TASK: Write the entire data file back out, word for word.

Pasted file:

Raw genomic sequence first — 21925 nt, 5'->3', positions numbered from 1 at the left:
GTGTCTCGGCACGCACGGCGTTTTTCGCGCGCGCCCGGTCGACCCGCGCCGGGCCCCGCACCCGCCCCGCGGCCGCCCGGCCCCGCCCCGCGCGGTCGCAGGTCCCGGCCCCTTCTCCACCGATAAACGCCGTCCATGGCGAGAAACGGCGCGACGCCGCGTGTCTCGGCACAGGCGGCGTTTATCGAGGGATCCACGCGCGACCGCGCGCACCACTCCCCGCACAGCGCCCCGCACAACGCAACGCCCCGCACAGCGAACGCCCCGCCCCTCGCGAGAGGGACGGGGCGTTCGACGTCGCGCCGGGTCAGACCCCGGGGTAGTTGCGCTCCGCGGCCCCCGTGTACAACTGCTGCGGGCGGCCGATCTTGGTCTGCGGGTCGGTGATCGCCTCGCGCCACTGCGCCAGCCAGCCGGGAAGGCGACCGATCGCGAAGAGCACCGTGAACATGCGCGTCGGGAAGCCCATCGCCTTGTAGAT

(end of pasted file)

Raw genomic sequence first — 21925 nt, 5'->3', positions numbered from 1 at the left:
GTGTCTCGGCACGCACGGCGTTTTTCGCGCGCGCCCGGTCGACCCGCGCCGGGCCCCGCACCCGCCCCGCGGCCGCCCGGCCCCGCCCCGCGCGGTCGCAGGTCCCGGCCCCTTCTCCACCGATAAACGCCGTCCATGGCGAGAAACGGCGCGACGCCGCGTGTCTCGGCACAGGCGGCGTTTATCGAGGGATCCACGCGCGACCGCGCGCACCACTCCCCGCACAGCGCCCCGCACAACGCAACGCCCCGCACAGCGAACGCCCCGCCCCTCGCGAGAGGGACGGGGCGTTCGACGTCGCGCCGGGTCAGACCCCGGGGTAGTTGCGCTCCGCGGCCCCCGTGTACAACTGCTGCGGGCGGCCGATCTTGGTCTGCGGGTCGGTGATCGCCTCGCGCCACTGCGCCAGCCAGCCGGGAAGGCGACCGATCGCGAAGAGCACCGTGAACATGCGCGTCGGGAAGCCCATCGCCTTGTAGAT